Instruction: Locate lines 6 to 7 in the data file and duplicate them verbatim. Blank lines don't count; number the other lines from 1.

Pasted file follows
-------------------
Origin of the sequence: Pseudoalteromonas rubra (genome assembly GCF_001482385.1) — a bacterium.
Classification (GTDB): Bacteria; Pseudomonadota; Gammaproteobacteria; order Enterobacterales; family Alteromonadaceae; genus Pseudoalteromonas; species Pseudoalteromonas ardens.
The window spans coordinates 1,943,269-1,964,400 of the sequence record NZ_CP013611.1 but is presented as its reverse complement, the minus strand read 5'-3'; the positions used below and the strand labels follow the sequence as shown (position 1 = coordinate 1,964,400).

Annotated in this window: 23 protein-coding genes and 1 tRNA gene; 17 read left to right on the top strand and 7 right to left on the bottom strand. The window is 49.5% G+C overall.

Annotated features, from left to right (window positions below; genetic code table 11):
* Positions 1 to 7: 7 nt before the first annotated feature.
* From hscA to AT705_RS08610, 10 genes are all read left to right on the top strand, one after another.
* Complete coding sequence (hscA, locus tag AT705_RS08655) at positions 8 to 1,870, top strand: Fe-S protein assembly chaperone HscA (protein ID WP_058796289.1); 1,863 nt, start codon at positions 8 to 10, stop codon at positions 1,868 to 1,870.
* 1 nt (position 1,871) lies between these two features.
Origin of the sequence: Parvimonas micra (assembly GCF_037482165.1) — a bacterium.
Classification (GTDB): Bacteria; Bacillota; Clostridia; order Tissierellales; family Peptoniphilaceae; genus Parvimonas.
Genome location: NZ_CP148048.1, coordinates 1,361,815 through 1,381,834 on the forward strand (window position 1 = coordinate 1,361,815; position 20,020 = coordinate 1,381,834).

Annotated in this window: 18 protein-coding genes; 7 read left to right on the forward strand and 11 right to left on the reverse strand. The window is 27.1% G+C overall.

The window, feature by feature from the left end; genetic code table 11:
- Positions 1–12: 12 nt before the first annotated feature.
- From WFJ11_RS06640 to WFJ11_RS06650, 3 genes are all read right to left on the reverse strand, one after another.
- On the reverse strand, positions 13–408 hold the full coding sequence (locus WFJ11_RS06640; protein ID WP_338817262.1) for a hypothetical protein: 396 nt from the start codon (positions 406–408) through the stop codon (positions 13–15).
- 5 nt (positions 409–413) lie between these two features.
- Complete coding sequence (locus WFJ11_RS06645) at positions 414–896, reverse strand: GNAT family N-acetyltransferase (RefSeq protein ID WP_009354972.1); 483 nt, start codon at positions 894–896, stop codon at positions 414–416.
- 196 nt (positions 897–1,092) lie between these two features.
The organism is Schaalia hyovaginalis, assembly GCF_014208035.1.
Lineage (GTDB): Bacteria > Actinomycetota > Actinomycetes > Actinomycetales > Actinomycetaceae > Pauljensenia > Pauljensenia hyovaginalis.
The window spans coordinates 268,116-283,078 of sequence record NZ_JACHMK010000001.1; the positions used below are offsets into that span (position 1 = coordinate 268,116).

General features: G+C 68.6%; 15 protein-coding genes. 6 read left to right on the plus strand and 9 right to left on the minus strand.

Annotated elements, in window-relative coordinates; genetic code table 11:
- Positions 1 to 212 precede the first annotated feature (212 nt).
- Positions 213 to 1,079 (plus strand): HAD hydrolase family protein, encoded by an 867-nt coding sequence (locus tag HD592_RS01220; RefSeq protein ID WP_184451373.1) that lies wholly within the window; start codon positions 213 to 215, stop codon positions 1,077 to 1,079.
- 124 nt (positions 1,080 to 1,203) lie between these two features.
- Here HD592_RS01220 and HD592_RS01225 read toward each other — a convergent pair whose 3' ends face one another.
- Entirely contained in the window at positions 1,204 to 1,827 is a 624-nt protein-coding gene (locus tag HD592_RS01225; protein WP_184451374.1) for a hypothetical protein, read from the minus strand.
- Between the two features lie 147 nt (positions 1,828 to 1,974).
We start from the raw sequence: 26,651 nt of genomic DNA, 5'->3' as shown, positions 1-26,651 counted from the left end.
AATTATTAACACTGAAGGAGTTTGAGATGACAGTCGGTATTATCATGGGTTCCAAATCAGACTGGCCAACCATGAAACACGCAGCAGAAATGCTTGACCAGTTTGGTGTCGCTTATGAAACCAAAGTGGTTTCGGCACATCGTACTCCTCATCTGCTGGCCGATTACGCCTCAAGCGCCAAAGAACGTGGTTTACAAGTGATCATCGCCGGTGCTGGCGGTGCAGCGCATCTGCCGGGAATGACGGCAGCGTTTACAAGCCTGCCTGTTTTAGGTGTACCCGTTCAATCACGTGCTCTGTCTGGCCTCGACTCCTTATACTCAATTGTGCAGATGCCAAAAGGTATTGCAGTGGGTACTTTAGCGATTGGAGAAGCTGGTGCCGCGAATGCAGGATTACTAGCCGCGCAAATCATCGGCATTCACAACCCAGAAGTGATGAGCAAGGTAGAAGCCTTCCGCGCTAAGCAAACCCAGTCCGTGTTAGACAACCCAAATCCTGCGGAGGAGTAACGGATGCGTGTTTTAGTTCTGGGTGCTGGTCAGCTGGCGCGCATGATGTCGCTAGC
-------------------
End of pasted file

* Positions 1 to 7: 7 nt before the first annotated feature.
* From hscA to AT705_RS08610, 10 genes are all read left to right on the top strand, one after another.